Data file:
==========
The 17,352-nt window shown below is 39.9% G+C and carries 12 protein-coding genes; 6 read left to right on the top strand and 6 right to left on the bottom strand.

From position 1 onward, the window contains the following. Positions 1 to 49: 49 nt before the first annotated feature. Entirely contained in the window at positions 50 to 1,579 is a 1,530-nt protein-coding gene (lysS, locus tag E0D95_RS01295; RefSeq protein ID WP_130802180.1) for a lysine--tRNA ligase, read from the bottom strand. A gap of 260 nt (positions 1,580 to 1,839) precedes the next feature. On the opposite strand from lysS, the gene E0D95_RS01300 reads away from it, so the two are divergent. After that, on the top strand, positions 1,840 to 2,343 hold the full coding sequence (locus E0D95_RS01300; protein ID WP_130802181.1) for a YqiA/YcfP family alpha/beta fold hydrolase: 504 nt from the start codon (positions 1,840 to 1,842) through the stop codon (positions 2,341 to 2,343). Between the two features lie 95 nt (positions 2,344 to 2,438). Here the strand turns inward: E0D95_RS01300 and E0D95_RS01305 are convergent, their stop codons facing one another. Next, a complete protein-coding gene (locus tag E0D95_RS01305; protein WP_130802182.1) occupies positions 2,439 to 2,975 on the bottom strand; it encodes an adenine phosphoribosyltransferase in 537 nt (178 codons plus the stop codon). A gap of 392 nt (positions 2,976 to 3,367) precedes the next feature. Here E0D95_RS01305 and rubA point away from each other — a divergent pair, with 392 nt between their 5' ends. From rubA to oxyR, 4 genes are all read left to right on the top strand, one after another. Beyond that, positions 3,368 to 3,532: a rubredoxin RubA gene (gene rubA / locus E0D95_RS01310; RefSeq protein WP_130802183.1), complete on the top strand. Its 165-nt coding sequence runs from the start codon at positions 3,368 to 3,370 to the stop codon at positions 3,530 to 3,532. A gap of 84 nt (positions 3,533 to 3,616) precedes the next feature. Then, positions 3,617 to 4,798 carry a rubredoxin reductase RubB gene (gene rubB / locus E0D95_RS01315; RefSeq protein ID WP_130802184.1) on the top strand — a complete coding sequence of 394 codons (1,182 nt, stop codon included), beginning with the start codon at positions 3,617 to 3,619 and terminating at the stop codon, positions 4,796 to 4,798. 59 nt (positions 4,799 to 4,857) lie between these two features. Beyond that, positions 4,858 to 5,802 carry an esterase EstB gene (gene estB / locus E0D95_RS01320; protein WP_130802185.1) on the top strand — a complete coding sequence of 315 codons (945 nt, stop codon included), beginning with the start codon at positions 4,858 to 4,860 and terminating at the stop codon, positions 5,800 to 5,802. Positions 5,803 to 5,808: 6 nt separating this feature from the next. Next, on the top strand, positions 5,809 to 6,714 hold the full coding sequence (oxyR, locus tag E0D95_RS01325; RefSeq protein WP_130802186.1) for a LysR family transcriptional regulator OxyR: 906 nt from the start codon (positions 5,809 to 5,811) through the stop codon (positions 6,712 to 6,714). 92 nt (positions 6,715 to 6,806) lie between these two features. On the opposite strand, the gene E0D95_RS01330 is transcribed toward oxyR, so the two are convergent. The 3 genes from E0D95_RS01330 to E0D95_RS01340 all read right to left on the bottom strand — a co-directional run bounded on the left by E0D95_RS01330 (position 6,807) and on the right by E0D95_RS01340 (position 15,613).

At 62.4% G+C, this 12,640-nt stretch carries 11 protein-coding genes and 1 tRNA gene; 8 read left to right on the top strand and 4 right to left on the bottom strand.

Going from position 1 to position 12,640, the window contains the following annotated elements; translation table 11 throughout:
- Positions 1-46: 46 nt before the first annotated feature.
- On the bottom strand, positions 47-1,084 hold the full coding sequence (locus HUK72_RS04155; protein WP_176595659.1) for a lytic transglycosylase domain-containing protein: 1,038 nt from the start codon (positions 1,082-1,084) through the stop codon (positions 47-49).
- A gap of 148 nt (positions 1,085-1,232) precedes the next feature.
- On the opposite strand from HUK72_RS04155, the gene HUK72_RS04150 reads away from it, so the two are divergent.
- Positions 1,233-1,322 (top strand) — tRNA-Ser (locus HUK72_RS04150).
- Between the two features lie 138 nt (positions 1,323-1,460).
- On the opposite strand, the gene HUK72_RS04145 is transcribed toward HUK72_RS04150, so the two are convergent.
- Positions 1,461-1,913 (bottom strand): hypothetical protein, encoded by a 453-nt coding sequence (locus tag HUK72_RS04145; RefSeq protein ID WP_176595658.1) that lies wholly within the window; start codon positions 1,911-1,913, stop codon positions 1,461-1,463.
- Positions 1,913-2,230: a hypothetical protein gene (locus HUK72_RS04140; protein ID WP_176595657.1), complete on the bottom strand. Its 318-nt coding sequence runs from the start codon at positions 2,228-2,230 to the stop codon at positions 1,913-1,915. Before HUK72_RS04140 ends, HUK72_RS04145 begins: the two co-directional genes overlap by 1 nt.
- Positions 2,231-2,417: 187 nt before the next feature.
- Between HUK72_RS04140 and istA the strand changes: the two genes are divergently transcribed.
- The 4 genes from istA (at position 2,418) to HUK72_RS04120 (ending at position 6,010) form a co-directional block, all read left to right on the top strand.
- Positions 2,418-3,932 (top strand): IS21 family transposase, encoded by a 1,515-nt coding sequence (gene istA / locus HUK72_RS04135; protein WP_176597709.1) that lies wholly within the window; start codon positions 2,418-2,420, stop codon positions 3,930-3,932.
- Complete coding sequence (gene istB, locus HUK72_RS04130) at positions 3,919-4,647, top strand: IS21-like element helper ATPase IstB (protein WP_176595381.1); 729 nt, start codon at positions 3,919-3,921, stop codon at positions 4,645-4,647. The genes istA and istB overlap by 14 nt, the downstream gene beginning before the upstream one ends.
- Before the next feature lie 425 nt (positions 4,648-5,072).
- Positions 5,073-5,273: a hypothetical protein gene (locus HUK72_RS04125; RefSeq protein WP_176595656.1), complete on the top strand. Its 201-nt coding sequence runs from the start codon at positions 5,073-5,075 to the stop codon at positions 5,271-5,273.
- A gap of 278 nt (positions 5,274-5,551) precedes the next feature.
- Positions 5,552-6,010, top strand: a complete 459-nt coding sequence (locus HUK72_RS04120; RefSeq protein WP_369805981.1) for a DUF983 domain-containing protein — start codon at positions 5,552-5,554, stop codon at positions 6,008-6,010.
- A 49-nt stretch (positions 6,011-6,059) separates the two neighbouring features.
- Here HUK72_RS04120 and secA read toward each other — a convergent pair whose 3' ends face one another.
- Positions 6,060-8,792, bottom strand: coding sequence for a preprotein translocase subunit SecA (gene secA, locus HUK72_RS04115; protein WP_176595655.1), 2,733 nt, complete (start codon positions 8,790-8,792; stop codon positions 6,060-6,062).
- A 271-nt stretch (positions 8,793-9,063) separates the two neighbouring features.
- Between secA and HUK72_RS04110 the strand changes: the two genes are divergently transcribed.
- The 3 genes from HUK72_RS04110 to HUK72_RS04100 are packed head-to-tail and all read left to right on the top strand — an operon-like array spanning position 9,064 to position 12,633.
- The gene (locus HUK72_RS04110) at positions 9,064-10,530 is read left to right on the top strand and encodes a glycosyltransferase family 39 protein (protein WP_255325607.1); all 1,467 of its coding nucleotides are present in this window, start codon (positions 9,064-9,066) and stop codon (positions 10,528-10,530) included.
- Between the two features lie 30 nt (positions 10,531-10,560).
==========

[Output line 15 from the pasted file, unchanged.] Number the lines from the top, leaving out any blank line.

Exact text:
- Between HUK72_RS04140 and istA the strand changes: the two genes are divergently transcribed.